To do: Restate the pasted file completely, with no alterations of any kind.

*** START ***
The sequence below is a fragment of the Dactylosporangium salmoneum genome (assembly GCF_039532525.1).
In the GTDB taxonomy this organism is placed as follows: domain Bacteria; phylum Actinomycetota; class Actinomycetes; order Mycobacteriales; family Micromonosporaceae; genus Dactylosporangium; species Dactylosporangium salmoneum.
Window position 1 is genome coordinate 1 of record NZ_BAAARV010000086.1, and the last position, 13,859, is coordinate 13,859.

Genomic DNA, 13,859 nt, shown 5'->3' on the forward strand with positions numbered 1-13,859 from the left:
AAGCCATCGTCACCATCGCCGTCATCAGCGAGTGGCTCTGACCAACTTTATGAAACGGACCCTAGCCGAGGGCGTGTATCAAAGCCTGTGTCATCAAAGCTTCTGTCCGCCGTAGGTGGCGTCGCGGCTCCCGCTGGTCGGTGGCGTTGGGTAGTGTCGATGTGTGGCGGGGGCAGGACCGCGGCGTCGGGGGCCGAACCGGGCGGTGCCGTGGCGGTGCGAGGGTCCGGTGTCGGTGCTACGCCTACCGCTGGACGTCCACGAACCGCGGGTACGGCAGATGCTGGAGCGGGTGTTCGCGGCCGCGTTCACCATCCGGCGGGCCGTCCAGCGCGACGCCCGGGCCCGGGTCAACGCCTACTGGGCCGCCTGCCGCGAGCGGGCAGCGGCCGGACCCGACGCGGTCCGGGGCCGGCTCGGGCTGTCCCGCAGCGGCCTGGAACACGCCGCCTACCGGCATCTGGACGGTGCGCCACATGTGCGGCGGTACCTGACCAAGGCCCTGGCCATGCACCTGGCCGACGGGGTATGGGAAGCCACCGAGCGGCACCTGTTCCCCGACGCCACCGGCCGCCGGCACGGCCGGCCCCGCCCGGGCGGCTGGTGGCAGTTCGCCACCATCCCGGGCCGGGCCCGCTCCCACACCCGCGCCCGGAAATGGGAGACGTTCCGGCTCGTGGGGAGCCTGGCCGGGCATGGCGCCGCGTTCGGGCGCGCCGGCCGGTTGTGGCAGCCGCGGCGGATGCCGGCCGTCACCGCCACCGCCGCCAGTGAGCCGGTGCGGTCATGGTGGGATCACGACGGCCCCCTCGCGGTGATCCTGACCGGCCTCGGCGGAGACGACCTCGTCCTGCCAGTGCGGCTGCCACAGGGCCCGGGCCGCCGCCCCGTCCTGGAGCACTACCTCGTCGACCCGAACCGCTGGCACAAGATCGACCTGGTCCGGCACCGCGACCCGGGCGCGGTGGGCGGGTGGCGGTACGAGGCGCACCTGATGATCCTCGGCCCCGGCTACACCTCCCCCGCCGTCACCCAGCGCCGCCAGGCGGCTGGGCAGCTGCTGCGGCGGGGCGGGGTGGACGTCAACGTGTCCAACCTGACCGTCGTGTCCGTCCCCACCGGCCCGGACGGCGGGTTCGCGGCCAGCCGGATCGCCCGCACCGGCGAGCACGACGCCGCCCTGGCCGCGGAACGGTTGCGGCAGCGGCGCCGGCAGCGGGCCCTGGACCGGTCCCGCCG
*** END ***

The sequence below is a fragment of the Dactylosporangium salmoneum genome (assembly GCF_039532525.1).
In the GTDB taxonomy this organism is placed as follows: domain Bacteria; phylum Actinomycetota; class Actinomycetes; order Mycobacteriales; family Micromonosporaceae; genus Dactylosporangium; species Dactylosporangium salmoneum.
Window position 1 is genome coordinate 1 of record NZ_BAAARV010000086.1, and the last position, 13,859, is coordinate 13,859.

Genomic DNA, 13,859 nt, shown 5'->3' on the forward strand with positions numbered 1-13,859 from the left:
AAGCCATCGTCACCATCGCCGTCATCAGCGAGTGGCTCTGACCAACTTTATGAAACGGACCCTAGCCGAGGGCGTGTATCAAAGCCTGTGTCATCAAAGCTTCTGTCCGCCGTAGGTGGCGTCGCGGCTCCCGCTGGTCGGTGGCGTTGGGTAGTGTCGATGTGTGGCGGGGGCAGGACCGCGGCGTCGGGGGCCGAACCGGGCGGTGCCGTGGCGGTGCGAGGGTCCGGTGTCGGTGCTACGCCTACCGCTGGACGTCCACGAACCGCGGGTACGGCAGATGCTGGAGCGGGTGTTCGCGGCCGCGTTCACCATCCGGCGGGCCGTCCAGCGCGACGCCCGGGCCCGGGTCAACGCCTACTGGGCCGCCTGCCGCGAGCGGGCAGCGGCCGGACCCGACGCGGTCCGGGGCCGGCTCGGGCTGTCCCGCAGCGGCCTGGAACACGCCGCCTACCGGCATCTGGACGGTGCGCCACATGTGCGGCGGTACCTGACCAAGGCCCTGGCCATGCACCTGGCCGACGGGGTATGGGAAGCCACCGAGCGGCACCTGTTCCCCGACGCCACCGGCCGCCGGCACGGCCGGCCCCGCCCGGGCGGCTGGTGGCAGTTCGCCACCATCCCGGGCCGGGCCCGCTCCCACACCCGCGCCCGGAAATGGGAGACGTTCCGGCTCGTGGGGAGCCTGGCCGGGCATGGCGCCGCGTTCGGGCGCGCCGGCCGGTTGTGGCAGCCGCGGCGGATGCCGGCCGTCACCGCCACCGCCGCCAGTGAGCCGGTGCGGTCATGGTGGGATCACGACGGCCCCCTCGCGGTGATCCTGACCGGCCTCGGCGGAGACGACCTCGTCCTGCCAGTGCGGCTGCCACAGGGCCCGGGCCGCCGCCCCGTCCTGGAGCACTACCTCGTCGACCCGAACCGCTGGCACAAGATCGACCTGGTCCGGCACCGCGACCCGGGCGCGGTGGGCGGGTGGCGGTACGAGGCGCACCTGATGATCCTCGGCCCCGGCTACACCTCCCCCGCCGTCACCCAGCGCCGCCAGGCGGCTGGGCAGCTGCTGCGGCGGGGCGGGGTGGACGTCAACGTGTCCAACCTGACCGTCGTGTCCGTCCCCACCGGCCCGGACGGCGGGTTCGCGGCCAGCCGGATCGCCCGCACCGGCGAGCACGACGCCGCCCTGGCCGCGGAACGGTTGCGGCAGCGGCGCCGGCAGCGGGCCCTGGACCGGTCCCGCCG